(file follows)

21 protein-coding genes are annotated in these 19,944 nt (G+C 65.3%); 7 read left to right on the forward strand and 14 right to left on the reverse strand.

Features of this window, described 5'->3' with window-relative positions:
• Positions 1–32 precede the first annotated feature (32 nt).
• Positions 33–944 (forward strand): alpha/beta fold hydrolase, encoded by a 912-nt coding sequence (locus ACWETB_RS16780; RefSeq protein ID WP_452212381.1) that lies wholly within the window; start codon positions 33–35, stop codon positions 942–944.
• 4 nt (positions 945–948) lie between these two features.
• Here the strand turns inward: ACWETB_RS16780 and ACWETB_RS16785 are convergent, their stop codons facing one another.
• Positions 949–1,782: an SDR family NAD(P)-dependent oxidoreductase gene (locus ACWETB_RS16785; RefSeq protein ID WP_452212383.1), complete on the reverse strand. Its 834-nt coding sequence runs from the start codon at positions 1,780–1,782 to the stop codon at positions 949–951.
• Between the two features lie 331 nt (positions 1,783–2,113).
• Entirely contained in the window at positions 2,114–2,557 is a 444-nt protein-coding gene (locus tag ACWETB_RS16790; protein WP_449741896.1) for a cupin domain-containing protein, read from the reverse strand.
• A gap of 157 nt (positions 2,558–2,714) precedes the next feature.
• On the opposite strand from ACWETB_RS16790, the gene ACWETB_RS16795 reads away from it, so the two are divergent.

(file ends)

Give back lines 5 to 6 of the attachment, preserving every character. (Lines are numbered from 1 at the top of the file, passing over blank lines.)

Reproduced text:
• 4 nt (positions 945–948) lie between these two features.
• Here the strand turns inward: ACWETB_RS16780 and ACWETB_RS16785 are convergent, their stop codons facing one another.